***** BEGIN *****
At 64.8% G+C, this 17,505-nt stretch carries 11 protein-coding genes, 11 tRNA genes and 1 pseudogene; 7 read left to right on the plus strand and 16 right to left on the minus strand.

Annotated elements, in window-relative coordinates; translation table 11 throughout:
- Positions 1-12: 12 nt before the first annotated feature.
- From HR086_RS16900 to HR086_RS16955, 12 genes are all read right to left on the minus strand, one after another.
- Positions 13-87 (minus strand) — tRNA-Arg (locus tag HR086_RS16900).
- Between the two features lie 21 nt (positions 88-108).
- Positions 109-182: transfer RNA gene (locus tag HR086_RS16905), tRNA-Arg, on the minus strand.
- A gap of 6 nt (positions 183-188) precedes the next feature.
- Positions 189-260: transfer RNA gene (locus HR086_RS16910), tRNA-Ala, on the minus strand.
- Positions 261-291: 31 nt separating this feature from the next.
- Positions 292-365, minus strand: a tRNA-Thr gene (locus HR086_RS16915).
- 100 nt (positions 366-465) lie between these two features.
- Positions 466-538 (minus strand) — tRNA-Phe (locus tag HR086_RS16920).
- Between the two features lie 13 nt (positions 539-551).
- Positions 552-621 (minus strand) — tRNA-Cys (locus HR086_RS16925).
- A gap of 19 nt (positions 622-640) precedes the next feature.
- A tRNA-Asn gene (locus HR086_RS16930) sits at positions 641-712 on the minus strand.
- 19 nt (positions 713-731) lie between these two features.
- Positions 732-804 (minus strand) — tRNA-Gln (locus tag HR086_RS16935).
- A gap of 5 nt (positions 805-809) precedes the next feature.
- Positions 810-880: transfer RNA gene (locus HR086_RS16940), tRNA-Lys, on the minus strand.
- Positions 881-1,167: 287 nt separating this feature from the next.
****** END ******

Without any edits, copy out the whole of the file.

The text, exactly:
At 64.8% G+C, this 17,505-nt stretch carries 11 protein-coding genes, 11 tRNA genes and 1 pseudogene; 7 read left to right on the plus strand and 16 right to left on the minus strand.

Annotated elements, in window-relative coordinates; translation table 11 throughout:
- Positions 1-12: 12 nt before the first annotated feature.
- From HR086_RS16900 to HR086_RS16955, 12 genes are all read right to left on the minus strand, one after another.
- Positions 13-87 (minus strand) — tRNA-Arg (locus tag HR086_RS16900).
- Between the two features lie 21 nt (positions 88-108).
- Positions 109-182: transfer RNA gene (locus tag HR086_RS16905), tRNA-Arg, on the minus strand.
- A gap of 6 nt (positions 183-188) precedes the next feature.
- Positions 189-260: transfer RNA gene (locus HR086_RS16910), tRNA-Ala, on the minus strand.
- Positions 261-291: 31 nt separating this feature from the next.
- Positions 292-365, minus strand: a tRNA-Thr gene (locus HR086_RS16915).
- 100 nt (positions 366-465) lie between these two features.
- Positions 466-538 (minus strand) — tRNA-Phe (locus tag HR086_RS16920).
- Between the two features lie 13 nt (positions 539-551).
- Positions 552-621 (minus strand) — tRNA-Cys (locus HR086_RS16925).
- A gap of 19 nt (positions 622-640) precedes the next feature.
- A tRNA-Asn gene (locus HR086_RS16930) sits at positions 641-712 on the minus strand.
- 19 nt (positions 713-731) lie between these two features.
- Positions 732-804 (minus strand) — tRNA-Gln (locus tag HR086_RS16935).
- A gap of 5 nt (positions 805-809) precedes the next feature.
- Positions 810-880: transfer RNA gene (locus HR086_RS16940), tRNA-Lys, on the minus strand.
- Positions 881-1,167: 287 nt separating this feature from the next.